The feed, like our own internet, seems to have four basic functions. First (and the sense it which it most resembles the popular culture of Huxley’s World Society), it pumps a never-ending stream of entertainment alternatives into the brains of consumers, helping to distract them from the overwhelming economic and environmental crisis that surrounds them. This mindless entertainment works, like the products of Horkheimer and Adorno’s Culture Industry, essentially to pacify and stupefy individual consumers—though it should also be noted that it is extended into a druglike experience analogous to Huxley’s soma, in which specialized sites are designed to disrupt normal brain functioning, sending the user into a state of “mal,” (though this state can be reached by literal drugs, as well). Second, the feed provides an unprecedented consumer experience, providing consumers with an endless array of advertisements customized just for them that helps direct them to various shopping sites where they can make purchases with the flick of a brainwave, as it were. Third, the feed does have educational applications and is heavily used in the privatized schools that pass for an educational system in this future world, though these applications operate more in a mode of indoctrination than true education, much like the hypnopaedic instruction in Brave New World. Finally, perhaps the most forward-looking aspect of the feed in Anderson’s text is its advanced use of social networking (in a book published two years before the founding of Facebook). Indeed, Titus is constantly on-line with his friends, “chatting each other” and sharing virtually all of their experiences in real time. Unfortunately, this experience seems, rather than furthering a genuine sense of community, to act more as a suppression of individualism, making all of the book’s teenage characters tend to look and act alike, which, of course, furthers the purposes of consumer capitalism, for which marketing is greatly simplified if individual tastes are highly standardized.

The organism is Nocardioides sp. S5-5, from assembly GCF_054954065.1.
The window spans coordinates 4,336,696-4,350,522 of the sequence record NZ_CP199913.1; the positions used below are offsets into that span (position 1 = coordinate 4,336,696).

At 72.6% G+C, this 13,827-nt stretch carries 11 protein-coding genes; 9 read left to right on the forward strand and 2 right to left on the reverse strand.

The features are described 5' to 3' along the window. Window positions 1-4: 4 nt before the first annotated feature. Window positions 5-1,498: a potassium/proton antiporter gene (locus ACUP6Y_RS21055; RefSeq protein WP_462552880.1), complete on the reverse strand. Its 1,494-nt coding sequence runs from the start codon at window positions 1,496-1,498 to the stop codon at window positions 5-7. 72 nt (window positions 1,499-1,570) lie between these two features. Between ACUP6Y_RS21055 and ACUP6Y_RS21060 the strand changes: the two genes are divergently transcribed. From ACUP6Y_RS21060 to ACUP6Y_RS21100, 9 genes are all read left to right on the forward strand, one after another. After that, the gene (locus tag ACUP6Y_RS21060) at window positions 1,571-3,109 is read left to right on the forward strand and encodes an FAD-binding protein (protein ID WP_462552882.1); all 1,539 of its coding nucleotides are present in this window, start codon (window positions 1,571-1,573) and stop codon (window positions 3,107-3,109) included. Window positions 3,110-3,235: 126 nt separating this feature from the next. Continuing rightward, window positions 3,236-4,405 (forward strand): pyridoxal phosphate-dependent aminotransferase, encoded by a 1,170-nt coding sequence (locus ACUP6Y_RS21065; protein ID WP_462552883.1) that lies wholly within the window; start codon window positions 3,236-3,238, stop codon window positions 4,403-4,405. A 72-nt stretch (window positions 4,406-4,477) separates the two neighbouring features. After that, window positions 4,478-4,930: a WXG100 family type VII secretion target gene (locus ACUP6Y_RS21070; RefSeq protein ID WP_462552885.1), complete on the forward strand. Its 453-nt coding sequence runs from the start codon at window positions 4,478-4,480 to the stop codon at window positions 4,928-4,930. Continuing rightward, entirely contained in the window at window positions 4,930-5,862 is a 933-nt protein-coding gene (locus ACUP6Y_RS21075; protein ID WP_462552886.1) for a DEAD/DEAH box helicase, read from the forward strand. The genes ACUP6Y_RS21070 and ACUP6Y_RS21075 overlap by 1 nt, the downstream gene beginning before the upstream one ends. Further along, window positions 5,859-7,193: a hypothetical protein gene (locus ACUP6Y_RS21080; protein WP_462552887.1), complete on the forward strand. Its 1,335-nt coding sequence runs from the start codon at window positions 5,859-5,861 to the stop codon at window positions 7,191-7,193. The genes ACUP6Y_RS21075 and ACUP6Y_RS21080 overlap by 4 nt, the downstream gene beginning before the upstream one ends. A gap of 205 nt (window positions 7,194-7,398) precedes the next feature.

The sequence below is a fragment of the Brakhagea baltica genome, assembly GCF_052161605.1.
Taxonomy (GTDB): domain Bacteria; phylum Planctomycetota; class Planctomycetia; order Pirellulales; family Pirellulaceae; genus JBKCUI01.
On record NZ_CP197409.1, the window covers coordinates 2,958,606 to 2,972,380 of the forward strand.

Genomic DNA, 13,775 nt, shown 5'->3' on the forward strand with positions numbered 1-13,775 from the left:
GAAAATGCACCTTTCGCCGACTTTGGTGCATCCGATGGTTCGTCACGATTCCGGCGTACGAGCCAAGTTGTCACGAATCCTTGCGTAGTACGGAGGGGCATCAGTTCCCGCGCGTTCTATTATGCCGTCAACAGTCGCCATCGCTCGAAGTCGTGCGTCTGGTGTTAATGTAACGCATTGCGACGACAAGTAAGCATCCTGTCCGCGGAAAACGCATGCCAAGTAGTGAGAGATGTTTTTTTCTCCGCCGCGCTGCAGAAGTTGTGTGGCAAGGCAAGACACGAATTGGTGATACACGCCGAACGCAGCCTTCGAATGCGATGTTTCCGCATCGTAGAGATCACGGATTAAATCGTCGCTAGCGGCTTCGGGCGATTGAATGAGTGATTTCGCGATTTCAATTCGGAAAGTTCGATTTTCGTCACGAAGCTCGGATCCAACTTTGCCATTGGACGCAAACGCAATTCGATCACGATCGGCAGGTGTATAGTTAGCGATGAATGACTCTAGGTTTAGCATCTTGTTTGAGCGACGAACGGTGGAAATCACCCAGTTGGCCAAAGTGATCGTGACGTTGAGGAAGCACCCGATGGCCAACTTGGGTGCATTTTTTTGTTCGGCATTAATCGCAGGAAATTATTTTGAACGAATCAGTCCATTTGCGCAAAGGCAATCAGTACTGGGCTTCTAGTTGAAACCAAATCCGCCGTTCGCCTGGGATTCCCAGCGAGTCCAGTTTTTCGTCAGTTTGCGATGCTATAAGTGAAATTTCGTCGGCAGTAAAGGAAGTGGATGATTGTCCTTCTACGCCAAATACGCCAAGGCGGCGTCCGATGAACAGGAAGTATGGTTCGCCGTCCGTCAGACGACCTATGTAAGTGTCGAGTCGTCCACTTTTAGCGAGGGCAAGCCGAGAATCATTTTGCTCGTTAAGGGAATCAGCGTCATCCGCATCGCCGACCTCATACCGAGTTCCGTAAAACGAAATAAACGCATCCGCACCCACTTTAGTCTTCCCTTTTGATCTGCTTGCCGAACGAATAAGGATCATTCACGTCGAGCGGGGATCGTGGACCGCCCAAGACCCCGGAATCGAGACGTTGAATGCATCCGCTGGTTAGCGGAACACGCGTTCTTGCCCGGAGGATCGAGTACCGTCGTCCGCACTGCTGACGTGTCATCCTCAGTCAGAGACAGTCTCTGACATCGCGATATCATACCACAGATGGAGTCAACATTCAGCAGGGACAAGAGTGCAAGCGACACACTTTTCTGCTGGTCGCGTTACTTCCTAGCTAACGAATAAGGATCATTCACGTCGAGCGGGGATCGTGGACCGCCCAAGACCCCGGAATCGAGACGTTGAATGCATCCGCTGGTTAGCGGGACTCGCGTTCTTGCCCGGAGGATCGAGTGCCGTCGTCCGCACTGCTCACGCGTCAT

Thanks to the technological resources of the feed, the society of Anderson’s book has taken this sort of stimulation to consume to a whole new level, as Titus and his friends experience a world in which their very brains are filled with advertisements at all times. Thus, in one telling scene, Titus, in a bout of teenage angst, rebels against the world around him in the only way he can imagine—not by refusing the imperative to consumer, but by consuming even more. Distraught over the impending death of Violet (essentially at the hands of the feed) he undergoes a seeming moment of rebellion when he frantically strips off all his clothes, as if to rid himself of the trappings of consumerism. But, with nothing else left to do, he then engages in an on-line shopping binge by excessive shopping for more clothes. When the feed points him toward a sale at an on-line site called “Multitude,” he orders a pair of “draft pants.” Finding little satisfaction in the purchase, he orders another pair, then another, all in the same nondescript “slate” color. Then he tracks them through the system via the feed, feeling them moving toward him, as if this is the only way he can gain a sense of agency and control, a sense that, for once the feed is doing his bidding, rather than the reverse (292–93).